BlazeAid restores hope to farmers

Volunteer-based organisation BlazeAid is helping farmers get back on their feet amidst the devastating bushfires affecting much of Australia’s south east.

BlazeAid
has been organising volunteers from all over Australia to assist farmers with
rebuilding fences and clean up their damaged properties as many begin the long
and tedious recovery process.

Over
10 million hectares of land has been destroyed nation-wide with over 5 million
hectares burnt out in New South Wales alone. 19,000 farmers have been affected
by the fires with many needing assistance for fodder, water and rebuilding
fences.

BlazeAid
founders Kevin and Rhonda Butler started the volunteer driven organisation
after parts of their property were destroyed by the Black Saturday fires in
2009.

“In
the Black Saturday fires, February 7, 2009, Rhonda and I lost three kilometres
of fencing, we had a 1000 sheep that were going to get out on the road, like
everyone else,” Mr Butler said.

“We
started fencing, the ground was bloody hard and I thought I’ll never get this
done in six months so I thought I’ll put an ad in the local newspaper and ask
for some volunteers to help us.

“We got 25 volunteers, we assembled them into five teams, and what should have taken six months for me to complete by myself took us just seven days.”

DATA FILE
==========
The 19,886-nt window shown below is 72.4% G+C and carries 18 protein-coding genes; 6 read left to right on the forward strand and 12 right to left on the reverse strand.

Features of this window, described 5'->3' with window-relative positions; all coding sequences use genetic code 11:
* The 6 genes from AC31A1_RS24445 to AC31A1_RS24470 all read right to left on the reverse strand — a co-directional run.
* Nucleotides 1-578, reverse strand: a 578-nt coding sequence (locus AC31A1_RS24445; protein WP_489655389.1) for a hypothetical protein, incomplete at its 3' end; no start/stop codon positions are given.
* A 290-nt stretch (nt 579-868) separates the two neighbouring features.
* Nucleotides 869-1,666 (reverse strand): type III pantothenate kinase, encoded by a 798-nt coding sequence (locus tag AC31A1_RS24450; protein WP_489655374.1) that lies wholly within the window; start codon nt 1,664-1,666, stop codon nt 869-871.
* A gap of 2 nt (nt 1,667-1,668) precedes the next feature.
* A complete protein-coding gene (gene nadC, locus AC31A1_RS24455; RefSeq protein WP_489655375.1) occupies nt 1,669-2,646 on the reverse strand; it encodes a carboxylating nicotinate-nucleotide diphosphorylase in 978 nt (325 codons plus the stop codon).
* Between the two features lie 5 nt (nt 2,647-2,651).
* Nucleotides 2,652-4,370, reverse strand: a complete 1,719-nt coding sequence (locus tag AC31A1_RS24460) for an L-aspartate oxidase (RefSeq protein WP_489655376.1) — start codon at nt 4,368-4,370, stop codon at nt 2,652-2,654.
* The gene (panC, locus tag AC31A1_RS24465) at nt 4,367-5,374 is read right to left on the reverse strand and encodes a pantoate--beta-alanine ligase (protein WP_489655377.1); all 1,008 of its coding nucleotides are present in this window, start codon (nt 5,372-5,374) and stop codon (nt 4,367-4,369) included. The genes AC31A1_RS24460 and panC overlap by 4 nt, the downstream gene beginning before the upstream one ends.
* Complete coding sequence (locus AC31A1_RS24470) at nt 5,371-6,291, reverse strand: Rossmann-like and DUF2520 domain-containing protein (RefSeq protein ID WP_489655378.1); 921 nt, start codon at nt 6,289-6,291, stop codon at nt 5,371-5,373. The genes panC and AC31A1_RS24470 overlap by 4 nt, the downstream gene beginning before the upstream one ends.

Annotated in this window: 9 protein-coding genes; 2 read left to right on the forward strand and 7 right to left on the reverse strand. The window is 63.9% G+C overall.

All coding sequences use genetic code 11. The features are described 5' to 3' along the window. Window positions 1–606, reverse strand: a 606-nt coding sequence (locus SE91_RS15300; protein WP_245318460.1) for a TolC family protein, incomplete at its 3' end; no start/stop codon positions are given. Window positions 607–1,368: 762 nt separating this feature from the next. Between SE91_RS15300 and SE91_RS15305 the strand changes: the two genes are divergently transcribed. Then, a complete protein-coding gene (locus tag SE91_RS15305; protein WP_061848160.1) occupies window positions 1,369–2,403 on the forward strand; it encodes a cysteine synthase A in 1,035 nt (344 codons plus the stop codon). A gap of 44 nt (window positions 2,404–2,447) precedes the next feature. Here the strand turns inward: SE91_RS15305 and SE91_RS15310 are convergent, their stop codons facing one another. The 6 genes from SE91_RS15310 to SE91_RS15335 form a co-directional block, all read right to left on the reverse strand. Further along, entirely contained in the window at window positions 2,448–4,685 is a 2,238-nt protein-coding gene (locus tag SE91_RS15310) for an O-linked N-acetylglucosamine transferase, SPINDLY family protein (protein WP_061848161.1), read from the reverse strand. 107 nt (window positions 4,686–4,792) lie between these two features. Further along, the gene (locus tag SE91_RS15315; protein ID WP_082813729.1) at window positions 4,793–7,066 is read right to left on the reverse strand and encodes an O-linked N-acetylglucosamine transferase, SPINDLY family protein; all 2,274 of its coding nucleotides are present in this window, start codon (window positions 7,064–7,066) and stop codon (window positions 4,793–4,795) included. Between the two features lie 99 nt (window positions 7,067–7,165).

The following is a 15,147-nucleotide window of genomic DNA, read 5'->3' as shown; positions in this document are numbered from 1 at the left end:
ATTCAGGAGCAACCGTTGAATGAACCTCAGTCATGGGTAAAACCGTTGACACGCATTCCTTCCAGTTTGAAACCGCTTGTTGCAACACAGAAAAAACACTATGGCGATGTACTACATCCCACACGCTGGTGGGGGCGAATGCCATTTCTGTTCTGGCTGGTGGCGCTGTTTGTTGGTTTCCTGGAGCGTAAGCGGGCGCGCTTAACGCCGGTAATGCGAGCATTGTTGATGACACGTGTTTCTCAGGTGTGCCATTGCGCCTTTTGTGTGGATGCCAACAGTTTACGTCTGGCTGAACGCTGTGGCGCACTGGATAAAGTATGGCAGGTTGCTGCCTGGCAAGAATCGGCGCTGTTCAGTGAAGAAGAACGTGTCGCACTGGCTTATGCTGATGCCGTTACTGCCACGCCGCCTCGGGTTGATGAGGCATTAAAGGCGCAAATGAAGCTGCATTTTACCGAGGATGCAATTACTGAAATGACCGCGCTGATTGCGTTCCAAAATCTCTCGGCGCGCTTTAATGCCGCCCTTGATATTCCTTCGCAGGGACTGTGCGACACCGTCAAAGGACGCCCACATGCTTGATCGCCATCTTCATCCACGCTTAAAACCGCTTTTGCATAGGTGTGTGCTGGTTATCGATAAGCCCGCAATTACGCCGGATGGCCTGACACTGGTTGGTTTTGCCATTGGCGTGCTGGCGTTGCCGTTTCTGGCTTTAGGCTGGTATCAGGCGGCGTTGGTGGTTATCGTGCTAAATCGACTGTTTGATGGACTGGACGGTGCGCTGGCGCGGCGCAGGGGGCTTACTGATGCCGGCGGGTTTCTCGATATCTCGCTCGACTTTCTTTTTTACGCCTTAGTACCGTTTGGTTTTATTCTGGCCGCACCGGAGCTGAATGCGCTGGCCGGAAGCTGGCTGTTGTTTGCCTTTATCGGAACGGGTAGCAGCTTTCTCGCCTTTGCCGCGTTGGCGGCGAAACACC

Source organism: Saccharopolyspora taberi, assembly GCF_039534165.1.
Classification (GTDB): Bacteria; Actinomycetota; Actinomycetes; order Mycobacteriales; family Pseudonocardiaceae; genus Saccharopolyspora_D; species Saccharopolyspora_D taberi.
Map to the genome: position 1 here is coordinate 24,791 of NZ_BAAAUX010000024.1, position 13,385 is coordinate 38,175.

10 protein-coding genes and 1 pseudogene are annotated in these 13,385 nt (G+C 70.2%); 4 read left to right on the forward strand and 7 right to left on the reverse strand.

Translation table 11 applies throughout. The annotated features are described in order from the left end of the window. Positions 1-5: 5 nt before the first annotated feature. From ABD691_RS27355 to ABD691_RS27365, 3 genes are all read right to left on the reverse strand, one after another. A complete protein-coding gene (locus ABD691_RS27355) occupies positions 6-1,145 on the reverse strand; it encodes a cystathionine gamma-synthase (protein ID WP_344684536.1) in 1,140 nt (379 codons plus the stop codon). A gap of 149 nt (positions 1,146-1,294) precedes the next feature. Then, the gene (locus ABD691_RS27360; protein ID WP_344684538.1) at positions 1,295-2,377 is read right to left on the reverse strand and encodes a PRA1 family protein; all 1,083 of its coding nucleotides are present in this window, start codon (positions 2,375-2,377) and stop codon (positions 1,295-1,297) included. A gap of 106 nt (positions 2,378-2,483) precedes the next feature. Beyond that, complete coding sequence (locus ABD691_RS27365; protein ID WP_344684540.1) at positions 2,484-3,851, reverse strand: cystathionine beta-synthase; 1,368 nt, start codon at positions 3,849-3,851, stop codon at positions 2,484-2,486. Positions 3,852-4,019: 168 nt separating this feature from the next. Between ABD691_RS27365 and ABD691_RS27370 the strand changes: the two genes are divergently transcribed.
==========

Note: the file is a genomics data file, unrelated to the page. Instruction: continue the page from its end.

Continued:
“Are you ready to get down and dirty with BlazeAid?! Check out the map of our camps and contact our Camp Coordinators to register! https://blazeaid.com.au/map-of-blaizeaid-camps/ “

Posted by BlazeAid on Wednesday, January 22, 2020

The
bushfires of the past few months has seen widespread destruction with farmers
losing livestock and experiencing significant property damage.

Kevin
said the extent of the damage caused by these fires has drawn a lot of interest
with phone calls from all over the country.

“There
is nothing that comes within a bull’s roar of this, nothing,” Mr Butler
said.

BlazeAid
currently has 14 base camps set up in bushfire-affected areas across Australia and
are looking to have 40-50 base camps set up over the next few months.

The
camps will cost $5,000 a week to run with budget constraints a possible concern
for the future.

“I
don’t know if we’re going to get a quarter of a million dollars coming in a
week,” Mr Butler said.

“But
the generosity of people has been enormous, and the government is now being
incredibly helpful.”

BlazeAid
camps are currently drawing in volunteers from all over Australia with most
sent out to assists farmers with rebuilding fences.

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